“Can you imagine what he felt like? Norman had no more fight left in him. For him death was better than fighting that bank”
Widow sues Wells Fargo over wrongful foreclosure that took devastating toll
Oriane Rousseau says husband Norman’s suicide was a result of the bank kicking off a process from which they couldn’t escape
For Oriane and Norman Rousseau, their hopes of keeping the modest California house that had been their dream home ended with a loud noise while Oriane was in the kitchen.
She rushed to the bedroom, unsure of what had happened. But when the part-time nurse smelled sulphur, she understood. Opening the door Oriane saw her husband on the bed with his head wrapped in a blanket. “I saw blood on the wall. I lifted up the comforter a little and then I lost it,” Oriane told the Guardian in an interview.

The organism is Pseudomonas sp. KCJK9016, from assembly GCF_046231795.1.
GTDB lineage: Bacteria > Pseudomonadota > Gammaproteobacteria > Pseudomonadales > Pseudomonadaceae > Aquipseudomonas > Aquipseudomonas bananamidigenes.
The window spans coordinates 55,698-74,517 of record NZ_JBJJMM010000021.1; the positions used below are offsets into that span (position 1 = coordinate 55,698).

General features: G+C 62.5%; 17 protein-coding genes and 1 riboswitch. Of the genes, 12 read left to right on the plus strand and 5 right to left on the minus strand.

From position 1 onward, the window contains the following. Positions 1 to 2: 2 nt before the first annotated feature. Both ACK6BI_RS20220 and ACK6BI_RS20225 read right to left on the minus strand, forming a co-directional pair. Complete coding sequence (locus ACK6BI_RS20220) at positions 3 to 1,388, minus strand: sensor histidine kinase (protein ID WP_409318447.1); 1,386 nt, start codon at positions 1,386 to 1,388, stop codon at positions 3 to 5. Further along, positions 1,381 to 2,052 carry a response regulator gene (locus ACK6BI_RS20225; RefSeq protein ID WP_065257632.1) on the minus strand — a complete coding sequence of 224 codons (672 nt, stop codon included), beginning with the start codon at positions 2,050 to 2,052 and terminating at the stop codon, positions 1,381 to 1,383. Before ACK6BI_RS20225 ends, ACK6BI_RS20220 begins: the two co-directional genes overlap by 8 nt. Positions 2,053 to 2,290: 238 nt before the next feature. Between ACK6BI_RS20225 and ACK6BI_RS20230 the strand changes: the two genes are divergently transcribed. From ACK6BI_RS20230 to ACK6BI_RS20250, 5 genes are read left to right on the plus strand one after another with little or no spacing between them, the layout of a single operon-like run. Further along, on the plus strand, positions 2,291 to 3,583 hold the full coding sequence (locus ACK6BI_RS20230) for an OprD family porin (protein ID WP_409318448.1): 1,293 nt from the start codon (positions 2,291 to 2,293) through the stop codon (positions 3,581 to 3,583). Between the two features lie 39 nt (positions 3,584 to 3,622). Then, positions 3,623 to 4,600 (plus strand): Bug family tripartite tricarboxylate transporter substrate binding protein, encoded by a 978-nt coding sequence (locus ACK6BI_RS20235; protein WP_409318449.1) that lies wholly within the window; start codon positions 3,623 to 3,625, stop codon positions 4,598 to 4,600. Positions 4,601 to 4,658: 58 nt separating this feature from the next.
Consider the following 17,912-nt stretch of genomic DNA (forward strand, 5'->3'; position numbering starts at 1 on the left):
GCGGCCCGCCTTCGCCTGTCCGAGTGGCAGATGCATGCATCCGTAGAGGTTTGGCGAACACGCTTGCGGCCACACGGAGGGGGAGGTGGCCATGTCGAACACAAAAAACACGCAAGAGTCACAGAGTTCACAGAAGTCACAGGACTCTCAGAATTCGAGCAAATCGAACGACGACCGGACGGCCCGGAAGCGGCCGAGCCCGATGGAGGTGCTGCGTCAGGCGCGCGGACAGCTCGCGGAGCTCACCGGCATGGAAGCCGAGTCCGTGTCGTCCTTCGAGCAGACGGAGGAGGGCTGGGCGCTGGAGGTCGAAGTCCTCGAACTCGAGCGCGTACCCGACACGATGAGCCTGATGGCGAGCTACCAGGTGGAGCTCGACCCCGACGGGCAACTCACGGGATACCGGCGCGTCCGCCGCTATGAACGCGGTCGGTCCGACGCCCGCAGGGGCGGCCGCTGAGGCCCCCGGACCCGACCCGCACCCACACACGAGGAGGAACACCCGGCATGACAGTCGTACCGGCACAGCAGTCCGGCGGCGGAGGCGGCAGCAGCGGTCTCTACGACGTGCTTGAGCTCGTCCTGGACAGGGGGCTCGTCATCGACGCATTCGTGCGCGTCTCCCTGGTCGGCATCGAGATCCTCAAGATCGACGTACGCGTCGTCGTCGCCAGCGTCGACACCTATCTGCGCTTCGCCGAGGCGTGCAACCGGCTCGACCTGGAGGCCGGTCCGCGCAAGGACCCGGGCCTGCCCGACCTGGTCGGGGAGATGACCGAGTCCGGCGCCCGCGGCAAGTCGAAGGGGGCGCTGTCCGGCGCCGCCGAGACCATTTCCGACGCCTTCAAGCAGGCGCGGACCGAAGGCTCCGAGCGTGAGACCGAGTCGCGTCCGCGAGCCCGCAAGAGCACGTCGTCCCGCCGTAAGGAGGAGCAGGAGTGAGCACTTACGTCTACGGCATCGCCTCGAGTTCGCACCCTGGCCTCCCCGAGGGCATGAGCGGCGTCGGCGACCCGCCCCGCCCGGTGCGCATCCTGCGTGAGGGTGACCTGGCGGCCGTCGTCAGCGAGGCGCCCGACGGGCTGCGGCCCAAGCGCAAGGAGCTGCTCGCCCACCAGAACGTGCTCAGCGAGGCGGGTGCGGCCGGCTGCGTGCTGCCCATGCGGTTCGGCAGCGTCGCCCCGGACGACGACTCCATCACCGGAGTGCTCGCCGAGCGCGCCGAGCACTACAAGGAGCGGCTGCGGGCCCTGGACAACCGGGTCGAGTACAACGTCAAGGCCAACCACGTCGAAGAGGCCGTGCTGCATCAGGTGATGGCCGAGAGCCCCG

Norman’s suicide on May 13 was the worst possible end for the Rousseau’s nightmarish experience of America’s foreclosure crisis. But it was a long, surreal and twisted journey to get there. It began in May 2009, when Wachovia, now part of Wells Fargo, told the Rousseaus they had missed a mortgage payment on their home in Newbury Park, an hour outside Los Angeles.
Even though the Rousseaus had made the payment – and had the receipt to prove it – that kicked off a foreclosure process they were never able to escape, battling against the seemingly careless bureaucracy of a major American bank that eventually took their home.